Michigan essentially had two players on their roster last season that you could trust to be threats on the offensive end of the floor night in and night out: Poole and Brazdeikis. Now it looks like there is a real chance that both of them to could end following Charles Matthews lead and remain in the NBA draft despite the fact that neither look like they will be a first round pick.

That’s a major concern for John Beilein, because with Zavier Simpson, Jon Teske and Isaiah Livers all back, Michigan will have a case to be the preseason No. 1 team in the country if both Iggy and Swaggy Poole return. If both end up gone, the Wolverines may never break 60 points in a game next year.


This one is tricky because we have yet to get official word on whether or not Azubuike has actually declared for the draft*; he did last season and ultimately opted to return to school. Of the three, I think Dotson is probably the most important, as the Jayhawks don’t have anyone nearly as good as he is at the point. If Azubuike opts to enter the draft, Bill Self does still have David McCormack on his roster, who will be an adequate replacement. Grimes is the x-factor here. A former top ten recruit, I think he’s probably the most likely to keep his name in the draft this year even if it’s as a second round pick. I’m not sure if that’s necessarily the best plan of action — I do think there is still a chance that he could come back to Kansas and play his way into the first round with a big sophomore year — but I get it. If he’s gone, the Jayhawks do have some perimeter pieces that will be able to fill the void in Ochai Agbaji and Marcus Garrett.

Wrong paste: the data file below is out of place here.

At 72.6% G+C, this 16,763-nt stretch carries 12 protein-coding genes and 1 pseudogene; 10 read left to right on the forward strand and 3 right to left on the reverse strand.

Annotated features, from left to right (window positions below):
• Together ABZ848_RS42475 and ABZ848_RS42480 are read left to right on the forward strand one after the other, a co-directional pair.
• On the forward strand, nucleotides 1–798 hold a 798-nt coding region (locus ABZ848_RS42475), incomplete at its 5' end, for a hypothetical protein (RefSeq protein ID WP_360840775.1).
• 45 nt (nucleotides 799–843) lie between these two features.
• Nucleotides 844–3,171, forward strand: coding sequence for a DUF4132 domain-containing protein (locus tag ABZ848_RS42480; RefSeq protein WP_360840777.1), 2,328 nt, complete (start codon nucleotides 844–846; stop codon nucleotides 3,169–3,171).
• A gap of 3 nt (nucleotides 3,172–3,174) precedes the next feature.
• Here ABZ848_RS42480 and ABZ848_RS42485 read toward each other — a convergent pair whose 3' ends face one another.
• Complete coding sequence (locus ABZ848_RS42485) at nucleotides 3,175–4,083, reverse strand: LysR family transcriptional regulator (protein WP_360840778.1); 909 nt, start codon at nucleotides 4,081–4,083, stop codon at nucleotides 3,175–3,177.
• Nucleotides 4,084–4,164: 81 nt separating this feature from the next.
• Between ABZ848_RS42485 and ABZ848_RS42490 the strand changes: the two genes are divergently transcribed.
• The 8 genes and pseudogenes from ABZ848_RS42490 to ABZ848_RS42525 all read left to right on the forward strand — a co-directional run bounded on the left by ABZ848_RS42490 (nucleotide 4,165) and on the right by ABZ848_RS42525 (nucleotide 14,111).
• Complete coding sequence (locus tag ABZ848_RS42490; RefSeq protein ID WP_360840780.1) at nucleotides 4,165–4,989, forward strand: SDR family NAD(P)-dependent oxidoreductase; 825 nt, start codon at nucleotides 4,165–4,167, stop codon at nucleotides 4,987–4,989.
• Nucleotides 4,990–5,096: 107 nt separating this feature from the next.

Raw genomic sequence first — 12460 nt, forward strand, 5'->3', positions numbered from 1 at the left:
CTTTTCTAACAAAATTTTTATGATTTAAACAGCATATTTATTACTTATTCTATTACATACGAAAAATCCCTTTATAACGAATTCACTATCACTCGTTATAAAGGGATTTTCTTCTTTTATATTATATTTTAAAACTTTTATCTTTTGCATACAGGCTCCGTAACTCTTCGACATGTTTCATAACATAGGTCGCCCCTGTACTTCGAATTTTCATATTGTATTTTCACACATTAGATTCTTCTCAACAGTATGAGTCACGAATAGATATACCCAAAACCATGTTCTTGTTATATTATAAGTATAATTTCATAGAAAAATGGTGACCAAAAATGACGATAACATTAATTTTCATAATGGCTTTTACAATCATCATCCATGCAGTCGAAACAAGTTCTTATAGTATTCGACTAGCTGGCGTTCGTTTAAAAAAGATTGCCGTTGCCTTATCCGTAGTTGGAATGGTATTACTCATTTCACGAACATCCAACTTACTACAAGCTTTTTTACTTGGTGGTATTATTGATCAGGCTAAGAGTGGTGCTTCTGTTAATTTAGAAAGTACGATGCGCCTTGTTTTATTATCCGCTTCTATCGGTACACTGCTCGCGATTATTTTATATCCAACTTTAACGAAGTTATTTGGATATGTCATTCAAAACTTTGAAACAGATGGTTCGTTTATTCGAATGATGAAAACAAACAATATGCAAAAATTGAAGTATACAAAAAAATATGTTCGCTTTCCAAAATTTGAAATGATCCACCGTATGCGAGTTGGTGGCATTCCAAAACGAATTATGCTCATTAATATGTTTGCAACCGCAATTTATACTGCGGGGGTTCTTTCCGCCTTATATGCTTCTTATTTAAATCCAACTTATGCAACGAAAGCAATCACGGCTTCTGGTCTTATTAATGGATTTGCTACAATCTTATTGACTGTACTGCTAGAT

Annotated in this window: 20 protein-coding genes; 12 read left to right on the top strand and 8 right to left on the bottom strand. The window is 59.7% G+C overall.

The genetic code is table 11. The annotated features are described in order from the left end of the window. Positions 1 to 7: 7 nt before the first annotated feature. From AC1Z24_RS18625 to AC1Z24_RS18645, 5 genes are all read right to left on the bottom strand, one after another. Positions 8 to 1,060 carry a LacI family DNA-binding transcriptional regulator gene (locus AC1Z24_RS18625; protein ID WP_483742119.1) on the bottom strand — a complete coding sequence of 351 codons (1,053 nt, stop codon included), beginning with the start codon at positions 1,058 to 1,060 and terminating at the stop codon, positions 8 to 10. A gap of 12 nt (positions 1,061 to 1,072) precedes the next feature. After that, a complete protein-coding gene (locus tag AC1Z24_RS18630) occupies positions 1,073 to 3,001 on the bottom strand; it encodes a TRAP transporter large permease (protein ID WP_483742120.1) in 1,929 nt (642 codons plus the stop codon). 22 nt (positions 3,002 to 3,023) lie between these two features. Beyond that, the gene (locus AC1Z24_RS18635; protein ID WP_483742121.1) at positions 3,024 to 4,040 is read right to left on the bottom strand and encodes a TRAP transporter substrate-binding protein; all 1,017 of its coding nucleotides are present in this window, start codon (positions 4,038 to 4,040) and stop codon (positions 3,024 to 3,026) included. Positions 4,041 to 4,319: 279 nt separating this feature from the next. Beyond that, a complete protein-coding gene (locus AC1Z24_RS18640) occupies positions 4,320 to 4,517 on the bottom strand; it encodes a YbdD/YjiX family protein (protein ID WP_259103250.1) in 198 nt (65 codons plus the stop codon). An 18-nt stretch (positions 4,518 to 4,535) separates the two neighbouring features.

With all three back, we’re talking about Kansas as the surefire best team in the Big 12 and potentially as a top five team. If they’re all gone, then it is going to be a long, long season in Lawrence.

*(Since this posting, Azubuike has announced that he is returning to school.)

Grant Williams (AP Photo/Wade Payne)


This may sound counterintuitive, but I think that it is true: Bone is the more likely of the two to leave school this year, but Williams would have a much bigger impact on the Tennessee program if he opts to return. Bone was a bit inconsistent as a junior, but when he was at his best, he was the best guard in the SEC. Losing that hurts, but the truth is that with Lamonte Turner, Jordan Bowden and Josiah James in the mix, there is enough backcourt talent in Knoxville to withstand his departure.

I’m not sure that is true with Williams. Tennessee does have some big bodies on their roster, but Williams would be in the conversation with Cassius Winston for preseason National Player of the Year if he opts to come back to Tennessee for another run at a national title. And with Williams back, they would very much be in that conversation. As it stands, Tennessee is No. 22 in the NBC Sports Preseason Top 25.

A source close to the situation told NBC Sports that they think there’s a “50-50” chance that Williams is back.


I fully expect that both Ty Jerome and De’Andre Hunter will remain in the NBA draft for good. That leaves Guy and Diakite as the players who are up in the air. Everyone should know about Guy by now. The reigning Final Four MOP, Guy led Virginia in scoring last season and is one of the best shooters in all of college basketball. For a program that lacks perimeter depth, Guy’s return would obviously be enormous.

But Diakite’s return is just as impactful. He’s such a monster on the defensive end of the floor, and I’m not sure people realize just how good he is. His offensive game is coming along, but the value is that he would be a perfect pairing next to Jay Huff if Virginia wants to play big and that he is versatile enough to defend on the perimeter if needed when Virginia plays small. It’s not a coincidence that the most productive six-game stretch of Diakite’s career came during the run to the NCAA title, when he averaged 10.5 points, 8.2 boards and 2.7 blocks.

Kyle Guy (Andy Lyons/Getty Images)

JORDAN NWORA, Louisville